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Oral health problems among palliative and terminally ill patients: an integrated systematic review

Abstract

Background

High incidence of treatable oral conditions has been reported among palliative patients. However, a large proportion of palliative patients lose their ability to communicate their sufferings. Therefore, it may lead to under-reporting of oral conditions among these patients. This review systematically synthesized the published evidence on the presence of oral conditions among palliative patients, the impact, management, and challenges in treating these conditions.

Methods

An integrative review was undertaken with defined search strategy from five databases and manual search through key journals and reference list. Studies which focused on oral conditions of palliative patients and published between years 2000 to 2017 were included.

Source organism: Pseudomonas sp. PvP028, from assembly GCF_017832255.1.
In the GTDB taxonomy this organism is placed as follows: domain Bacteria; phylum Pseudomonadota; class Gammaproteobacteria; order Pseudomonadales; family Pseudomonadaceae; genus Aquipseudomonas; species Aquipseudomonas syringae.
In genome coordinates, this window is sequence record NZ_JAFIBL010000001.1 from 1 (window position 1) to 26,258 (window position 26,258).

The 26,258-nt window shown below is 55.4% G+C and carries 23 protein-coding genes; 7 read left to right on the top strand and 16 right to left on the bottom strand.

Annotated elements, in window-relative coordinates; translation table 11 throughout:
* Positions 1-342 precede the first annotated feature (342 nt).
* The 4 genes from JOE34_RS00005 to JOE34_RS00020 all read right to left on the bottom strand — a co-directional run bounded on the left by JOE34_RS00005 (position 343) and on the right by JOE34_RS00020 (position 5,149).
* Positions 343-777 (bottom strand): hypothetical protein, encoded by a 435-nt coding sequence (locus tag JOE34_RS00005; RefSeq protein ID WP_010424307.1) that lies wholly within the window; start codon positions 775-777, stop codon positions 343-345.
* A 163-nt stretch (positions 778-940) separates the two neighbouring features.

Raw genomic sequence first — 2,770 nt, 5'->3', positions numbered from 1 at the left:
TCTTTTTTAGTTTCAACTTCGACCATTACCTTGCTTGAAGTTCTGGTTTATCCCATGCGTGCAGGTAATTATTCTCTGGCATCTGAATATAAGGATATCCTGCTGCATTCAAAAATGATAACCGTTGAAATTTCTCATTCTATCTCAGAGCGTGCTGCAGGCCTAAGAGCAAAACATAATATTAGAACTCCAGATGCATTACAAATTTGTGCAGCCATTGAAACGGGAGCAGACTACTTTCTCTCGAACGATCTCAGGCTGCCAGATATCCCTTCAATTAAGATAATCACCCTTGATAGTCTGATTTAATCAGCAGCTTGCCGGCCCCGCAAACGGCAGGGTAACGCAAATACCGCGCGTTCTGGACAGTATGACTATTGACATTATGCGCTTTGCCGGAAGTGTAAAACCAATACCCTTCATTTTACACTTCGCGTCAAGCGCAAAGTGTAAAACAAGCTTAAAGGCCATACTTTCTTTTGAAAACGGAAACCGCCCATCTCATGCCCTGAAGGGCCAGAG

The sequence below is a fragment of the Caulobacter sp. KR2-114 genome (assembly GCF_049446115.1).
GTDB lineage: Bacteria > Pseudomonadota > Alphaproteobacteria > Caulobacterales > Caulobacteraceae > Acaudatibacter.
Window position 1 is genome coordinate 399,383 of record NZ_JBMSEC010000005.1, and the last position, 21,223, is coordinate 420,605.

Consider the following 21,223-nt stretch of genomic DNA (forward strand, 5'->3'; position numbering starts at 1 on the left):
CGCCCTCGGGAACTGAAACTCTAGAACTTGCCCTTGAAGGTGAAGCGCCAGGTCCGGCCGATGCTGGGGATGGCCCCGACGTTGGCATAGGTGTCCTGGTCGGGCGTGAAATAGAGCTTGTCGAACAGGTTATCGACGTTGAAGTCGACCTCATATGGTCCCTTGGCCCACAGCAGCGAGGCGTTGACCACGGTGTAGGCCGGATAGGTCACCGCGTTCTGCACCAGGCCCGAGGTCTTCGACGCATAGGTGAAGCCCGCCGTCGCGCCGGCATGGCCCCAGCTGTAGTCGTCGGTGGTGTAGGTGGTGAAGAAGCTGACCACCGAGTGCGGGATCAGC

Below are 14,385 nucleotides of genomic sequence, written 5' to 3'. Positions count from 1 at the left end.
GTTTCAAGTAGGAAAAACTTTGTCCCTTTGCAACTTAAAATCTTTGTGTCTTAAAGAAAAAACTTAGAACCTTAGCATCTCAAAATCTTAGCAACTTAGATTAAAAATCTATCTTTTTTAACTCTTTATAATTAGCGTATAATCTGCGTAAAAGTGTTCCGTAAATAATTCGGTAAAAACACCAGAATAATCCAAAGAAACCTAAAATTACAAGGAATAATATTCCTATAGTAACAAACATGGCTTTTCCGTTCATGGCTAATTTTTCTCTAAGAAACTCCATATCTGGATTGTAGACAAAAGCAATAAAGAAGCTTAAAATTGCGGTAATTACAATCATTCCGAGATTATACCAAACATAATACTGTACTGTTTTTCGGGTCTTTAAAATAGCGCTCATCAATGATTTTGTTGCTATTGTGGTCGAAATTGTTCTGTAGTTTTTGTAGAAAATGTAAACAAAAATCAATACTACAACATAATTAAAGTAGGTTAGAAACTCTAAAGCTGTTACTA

Results

Xerostomia, oral candidiasis and dysphagia were the three most common oral conditions among palliative patients, followed by mucositis, orofacial pain, taste change and ulceration. We also found social and functional impact of having certain oral conditions among these patients. In terms of management, complementary therapies such as acupuncture has been used but not well explored. The lack of knowledge among healthcare providers also posed as a challenge in treating oral conditions among palliative patients.

Conclusions

This review is first in its kind to systematically synthesize the published evidence regarding the impact, management and challenges in managing oral conditions among palliative patients. Although there is still lack of study investigating palliative oral care among specific group of patients such as patients with dementia, geriatric or pediatric advanced cancer patients, this review has however provided baseline knowledge that may guide health care professionals in palliative settings.

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Introduction